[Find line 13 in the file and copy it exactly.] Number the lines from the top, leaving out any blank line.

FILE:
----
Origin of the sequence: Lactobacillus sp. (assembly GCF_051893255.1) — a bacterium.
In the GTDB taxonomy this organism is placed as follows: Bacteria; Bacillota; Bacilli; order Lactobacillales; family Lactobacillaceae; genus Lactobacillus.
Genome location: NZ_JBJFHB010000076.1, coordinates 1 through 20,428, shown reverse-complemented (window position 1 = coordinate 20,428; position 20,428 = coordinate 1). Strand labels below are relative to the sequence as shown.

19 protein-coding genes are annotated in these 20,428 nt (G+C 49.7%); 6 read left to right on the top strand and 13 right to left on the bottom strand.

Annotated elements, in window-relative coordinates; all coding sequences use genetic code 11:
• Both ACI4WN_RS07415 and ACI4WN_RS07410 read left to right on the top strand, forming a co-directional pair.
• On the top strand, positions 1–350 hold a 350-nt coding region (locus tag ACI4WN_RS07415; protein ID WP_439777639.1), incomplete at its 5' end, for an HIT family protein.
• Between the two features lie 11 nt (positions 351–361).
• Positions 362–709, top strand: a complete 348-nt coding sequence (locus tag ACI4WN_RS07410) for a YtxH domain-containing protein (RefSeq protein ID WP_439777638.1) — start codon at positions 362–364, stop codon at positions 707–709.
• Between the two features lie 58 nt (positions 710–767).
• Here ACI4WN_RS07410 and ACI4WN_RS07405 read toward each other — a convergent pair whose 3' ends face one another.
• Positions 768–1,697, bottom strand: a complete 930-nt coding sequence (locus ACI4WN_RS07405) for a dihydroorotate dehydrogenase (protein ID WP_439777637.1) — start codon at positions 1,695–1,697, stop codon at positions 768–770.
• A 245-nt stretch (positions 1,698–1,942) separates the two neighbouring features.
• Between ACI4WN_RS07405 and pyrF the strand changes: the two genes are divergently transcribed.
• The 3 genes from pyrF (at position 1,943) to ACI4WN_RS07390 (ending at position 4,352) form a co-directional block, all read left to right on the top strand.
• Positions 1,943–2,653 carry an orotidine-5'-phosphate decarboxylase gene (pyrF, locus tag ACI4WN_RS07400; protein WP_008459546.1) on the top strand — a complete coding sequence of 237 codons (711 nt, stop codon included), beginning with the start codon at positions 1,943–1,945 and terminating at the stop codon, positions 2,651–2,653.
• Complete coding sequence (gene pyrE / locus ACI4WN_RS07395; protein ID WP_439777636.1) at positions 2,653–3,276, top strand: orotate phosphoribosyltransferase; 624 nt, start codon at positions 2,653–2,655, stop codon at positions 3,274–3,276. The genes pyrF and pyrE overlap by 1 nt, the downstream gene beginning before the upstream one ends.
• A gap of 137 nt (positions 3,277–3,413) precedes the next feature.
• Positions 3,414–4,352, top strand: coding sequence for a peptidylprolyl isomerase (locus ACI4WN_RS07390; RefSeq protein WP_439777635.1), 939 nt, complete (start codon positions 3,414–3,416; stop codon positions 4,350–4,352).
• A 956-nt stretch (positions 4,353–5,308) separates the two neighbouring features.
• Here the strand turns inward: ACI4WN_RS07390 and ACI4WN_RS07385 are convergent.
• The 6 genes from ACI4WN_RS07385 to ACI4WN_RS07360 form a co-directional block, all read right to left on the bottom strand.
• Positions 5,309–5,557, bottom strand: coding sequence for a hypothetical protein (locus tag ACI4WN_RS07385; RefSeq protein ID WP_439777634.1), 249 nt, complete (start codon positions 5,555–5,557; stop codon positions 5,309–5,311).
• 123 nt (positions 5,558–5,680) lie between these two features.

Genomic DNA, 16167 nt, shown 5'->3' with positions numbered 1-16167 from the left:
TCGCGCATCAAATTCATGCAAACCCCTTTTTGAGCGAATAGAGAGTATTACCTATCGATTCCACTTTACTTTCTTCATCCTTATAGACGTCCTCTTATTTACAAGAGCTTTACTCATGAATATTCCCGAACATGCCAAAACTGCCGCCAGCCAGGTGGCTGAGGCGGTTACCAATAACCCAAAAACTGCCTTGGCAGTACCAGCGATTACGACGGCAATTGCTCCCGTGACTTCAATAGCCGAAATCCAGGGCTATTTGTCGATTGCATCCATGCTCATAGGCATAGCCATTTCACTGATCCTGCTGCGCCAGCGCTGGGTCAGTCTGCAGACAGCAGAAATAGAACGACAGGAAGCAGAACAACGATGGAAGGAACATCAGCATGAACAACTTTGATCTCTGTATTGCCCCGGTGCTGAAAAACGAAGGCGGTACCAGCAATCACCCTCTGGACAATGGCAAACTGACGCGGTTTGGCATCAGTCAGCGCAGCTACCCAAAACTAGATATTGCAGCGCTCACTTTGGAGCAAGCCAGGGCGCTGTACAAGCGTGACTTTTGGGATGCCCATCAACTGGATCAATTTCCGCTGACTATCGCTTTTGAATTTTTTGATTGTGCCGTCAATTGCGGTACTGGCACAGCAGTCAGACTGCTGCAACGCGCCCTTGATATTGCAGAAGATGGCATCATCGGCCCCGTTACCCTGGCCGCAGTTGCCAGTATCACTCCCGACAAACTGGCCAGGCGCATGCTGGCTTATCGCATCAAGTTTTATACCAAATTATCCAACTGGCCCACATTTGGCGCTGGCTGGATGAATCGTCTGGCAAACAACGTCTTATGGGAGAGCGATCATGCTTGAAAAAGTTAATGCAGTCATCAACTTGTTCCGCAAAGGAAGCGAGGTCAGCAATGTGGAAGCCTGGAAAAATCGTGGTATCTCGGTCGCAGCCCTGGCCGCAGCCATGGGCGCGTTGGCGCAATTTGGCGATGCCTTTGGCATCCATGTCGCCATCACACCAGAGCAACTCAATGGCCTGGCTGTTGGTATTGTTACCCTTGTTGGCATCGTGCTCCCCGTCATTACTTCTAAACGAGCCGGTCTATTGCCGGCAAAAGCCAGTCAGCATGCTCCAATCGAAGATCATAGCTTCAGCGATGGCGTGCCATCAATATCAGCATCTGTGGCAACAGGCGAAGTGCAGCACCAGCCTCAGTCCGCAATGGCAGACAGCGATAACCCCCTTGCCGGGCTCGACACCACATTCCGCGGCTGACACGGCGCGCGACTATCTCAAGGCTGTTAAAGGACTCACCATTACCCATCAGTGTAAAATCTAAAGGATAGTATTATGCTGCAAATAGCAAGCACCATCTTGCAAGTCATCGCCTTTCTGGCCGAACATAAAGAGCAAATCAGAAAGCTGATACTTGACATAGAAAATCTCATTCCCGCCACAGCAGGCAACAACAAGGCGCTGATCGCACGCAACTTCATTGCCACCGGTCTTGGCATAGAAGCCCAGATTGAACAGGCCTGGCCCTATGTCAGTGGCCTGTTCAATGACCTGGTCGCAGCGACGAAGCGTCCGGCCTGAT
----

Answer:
• A 245-nt stretch (positions 1,698–1,942) separates the two neighbouring features.